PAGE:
cleaning, or snow plowing for taxpayers
who live outside the normal service
area.

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Special Assessment Taxes

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Fines and Forfeits

Forfeits arise from deposits or bonds made by contractors,


accused felons, and others to assure performance on
contracts or appearance in court.
Accrue if the amount is known prior to the receipt of cash,
which usually is not the case
o Refer to the example on pg. 144.

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Fines are amounts assessed by the courts against those


guilty of statutory offenses and neglect of official duties.

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These occur when a government at one level


(e.g. the federal or a state government)
provides resources to a government at
another level (e.g. a local government or
school district).
Requires the recipient to accept and use the
resources for a specific purpose.

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(C) Government-mandated Transactions

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Recognition Standards
Revenue from these transactions should be recognized when
all eligibility requirements, including time requirements, have
been met.
Example: Mandatory drug and alcohol abuse prevention
program for the schools (The DARE program in public schools).
If the grant is a reimbursement grant, then recognize when
qualifying expenditures have been made by the recipient
organization.

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Government Mandated Transactions

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These result from legislative or contractual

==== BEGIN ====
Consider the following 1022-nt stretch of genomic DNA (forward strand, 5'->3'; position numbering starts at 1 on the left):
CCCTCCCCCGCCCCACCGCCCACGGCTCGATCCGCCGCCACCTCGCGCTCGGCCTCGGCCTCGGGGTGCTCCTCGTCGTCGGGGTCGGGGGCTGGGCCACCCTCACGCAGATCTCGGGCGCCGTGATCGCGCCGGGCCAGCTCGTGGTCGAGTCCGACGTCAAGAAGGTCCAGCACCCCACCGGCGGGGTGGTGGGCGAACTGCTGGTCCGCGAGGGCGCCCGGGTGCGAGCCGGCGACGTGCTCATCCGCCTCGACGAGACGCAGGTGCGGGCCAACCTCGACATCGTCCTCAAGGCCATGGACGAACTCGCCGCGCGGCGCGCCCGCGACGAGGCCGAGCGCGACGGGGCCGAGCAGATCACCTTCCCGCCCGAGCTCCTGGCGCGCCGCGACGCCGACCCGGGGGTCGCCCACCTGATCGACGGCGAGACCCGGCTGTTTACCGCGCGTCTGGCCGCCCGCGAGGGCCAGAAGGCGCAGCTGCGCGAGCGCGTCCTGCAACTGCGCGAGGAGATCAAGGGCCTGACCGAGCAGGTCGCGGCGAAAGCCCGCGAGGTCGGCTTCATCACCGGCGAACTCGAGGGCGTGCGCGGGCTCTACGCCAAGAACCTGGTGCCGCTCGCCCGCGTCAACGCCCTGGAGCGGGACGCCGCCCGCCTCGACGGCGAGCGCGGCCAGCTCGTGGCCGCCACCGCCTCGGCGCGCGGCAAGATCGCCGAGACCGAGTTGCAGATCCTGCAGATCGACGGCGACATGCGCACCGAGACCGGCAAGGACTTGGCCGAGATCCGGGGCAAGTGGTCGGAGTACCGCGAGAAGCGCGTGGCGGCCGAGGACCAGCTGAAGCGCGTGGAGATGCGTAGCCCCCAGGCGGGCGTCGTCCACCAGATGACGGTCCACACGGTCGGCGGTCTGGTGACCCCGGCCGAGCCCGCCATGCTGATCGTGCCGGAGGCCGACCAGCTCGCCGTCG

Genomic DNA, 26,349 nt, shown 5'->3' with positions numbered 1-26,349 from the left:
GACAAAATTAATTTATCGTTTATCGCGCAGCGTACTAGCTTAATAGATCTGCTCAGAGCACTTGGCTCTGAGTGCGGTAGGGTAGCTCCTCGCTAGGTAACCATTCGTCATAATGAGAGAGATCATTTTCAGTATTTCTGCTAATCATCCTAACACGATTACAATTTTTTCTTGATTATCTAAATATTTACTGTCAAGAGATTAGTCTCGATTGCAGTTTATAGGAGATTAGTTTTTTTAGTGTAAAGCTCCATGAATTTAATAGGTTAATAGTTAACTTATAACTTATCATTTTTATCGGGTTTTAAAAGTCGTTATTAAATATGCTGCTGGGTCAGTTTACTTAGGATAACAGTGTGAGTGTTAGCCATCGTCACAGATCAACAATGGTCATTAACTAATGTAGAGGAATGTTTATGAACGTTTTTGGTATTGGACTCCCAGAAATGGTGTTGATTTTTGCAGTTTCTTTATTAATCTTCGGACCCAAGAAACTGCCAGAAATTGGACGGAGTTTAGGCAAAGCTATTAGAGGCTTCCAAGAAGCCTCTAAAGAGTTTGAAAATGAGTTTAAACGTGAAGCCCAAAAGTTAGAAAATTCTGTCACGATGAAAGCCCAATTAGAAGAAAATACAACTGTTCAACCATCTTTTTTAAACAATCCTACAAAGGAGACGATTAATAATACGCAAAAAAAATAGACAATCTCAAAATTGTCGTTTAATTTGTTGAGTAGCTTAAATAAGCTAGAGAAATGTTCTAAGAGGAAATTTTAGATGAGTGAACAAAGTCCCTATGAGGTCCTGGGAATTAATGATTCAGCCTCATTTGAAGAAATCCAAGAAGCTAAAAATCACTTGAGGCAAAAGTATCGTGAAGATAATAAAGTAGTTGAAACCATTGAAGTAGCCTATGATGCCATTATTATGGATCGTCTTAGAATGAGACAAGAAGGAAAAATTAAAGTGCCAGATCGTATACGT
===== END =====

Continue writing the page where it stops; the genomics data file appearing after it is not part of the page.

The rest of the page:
agreements entered into willingly by two or
more parties.
They include certain types of grants given by
one government to another and contributions
from individuals (e.g. gift to public
universities).

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(D) Voluntary Non-exchange


transactions

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Recognition Standards
Revenue from these transactions should be recognized
when all eligibility requirements between two willing
parties, including time requirements, have been met.
Example: State reimbursement to schools for portion of
special education costs incurred.
Reimbursement grant when qualifying expenditures have
been made.

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Voluntary Non-exchange Transactions

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Intergovernmental Revenue
May be either government-mandated non-exchange transaction or
voluntary non-exchange transaction

Pass-through grants
On-behalf payments
Restricted grant
Unrestricted grant
Contingent grant
Entitlements
Shared Revenues
Payment in lieu of taxes

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Intergovernmental Revenue Include: